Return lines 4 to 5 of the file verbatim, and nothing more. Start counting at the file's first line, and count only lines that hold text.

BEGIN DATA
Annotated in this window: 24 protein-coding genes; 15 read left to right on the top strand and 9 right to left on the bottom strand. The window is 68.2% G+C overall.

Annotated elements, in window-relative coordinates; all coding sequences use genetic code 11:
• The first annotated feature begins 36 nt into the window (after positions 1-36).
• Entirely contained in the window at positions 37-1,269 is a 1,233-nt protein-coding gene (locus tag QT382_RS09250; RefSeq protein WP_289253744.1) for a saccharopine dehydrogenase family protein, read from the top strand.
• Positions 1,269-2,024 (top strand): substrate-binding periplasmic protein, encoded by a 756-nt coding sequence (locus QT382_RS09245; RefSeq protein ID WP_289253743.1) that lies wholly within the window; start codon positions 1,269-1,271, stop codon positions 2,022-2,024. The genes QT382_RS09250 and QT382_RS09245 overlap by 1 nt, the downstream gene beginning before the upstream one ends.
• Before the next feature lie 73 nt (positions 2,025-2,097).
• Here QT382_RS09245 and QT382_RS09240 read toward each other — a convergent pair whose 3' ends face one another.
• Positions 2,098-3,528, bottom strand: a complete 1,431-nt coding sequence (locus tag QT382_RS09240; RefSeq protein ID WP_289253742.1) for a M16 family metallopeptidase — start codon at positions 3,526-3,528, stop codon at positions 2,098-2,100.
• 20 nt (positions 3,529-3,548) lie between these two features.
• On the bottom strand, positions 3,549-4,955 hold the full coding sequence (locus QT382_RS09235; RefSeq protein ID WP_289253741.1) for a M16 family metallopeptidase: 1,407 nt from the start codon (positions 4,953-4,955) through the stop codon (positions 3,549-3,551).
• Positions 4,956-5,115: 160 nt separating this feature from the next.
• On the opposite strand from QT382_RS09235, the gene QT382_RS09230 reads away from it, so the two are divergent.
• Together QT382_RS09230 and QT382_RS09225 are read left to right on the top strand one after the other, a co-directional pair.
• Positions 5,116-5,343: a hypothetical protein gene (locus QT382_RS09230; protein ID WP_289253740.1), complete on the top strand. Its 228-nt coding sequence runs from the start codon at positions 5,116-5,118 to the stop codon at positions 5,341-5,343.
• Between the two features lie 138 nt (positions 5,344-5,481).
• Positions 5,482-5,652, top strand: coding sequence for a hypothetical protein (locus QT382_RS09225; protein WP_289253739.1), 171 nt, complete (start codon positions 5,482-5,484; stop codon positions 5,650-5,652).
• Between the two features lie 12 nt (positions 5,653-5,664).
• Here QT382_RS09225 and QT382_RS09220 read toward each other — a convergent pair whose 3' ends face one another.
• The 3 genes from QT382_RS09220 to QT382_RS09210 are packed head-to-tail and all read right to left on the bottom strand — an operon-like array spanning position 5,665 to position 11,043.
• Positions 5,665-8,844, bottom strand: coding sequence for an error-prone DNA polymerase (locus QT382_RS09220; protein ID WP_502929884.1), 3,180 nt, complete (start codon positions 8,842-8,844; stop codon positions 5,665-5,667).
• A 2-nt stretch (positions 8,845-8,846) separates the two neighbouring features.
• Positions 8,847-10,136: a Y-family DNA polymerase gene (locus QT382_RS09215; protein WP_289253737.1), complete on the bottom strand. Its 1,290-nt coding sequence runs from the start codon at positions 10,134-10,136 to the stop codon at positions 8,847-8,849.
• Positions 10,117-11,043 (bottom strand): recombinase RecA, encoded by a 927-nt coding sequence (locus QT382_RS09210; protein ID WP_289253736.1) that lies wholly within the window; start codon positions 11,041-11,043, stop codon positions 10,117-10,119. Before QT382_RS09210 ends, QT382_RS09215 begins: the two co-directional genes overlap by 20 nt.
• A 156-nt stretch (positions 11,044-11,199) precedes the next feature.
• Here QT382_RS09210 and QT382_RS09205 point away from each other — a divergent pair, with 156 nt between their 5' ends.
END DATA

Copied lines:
• Entirely contained in the window at positions 37-1,269 is a 1,233-nt protein-coding gene (locus tag QT382_RS09250; RefSeq protein WP_289253744.1) for a saccharopine dehydrogenase family protein, read from the top strand.
• Positions 1,269-2,024 (top strand): substrate-binding periplasmic protein, encoded by a 756-nt coding sequence (locus QT382_RS09245; RefSeq protein ID WP_289253743.1) that lies wholly within the window; start codon positions 1,269-1,271, stop codon positions 2,022-2,024. The genes QT382_RS09250 and QT382_RS09245 overlap by 1 nt, the downstream gene beginning before the upstream one ends.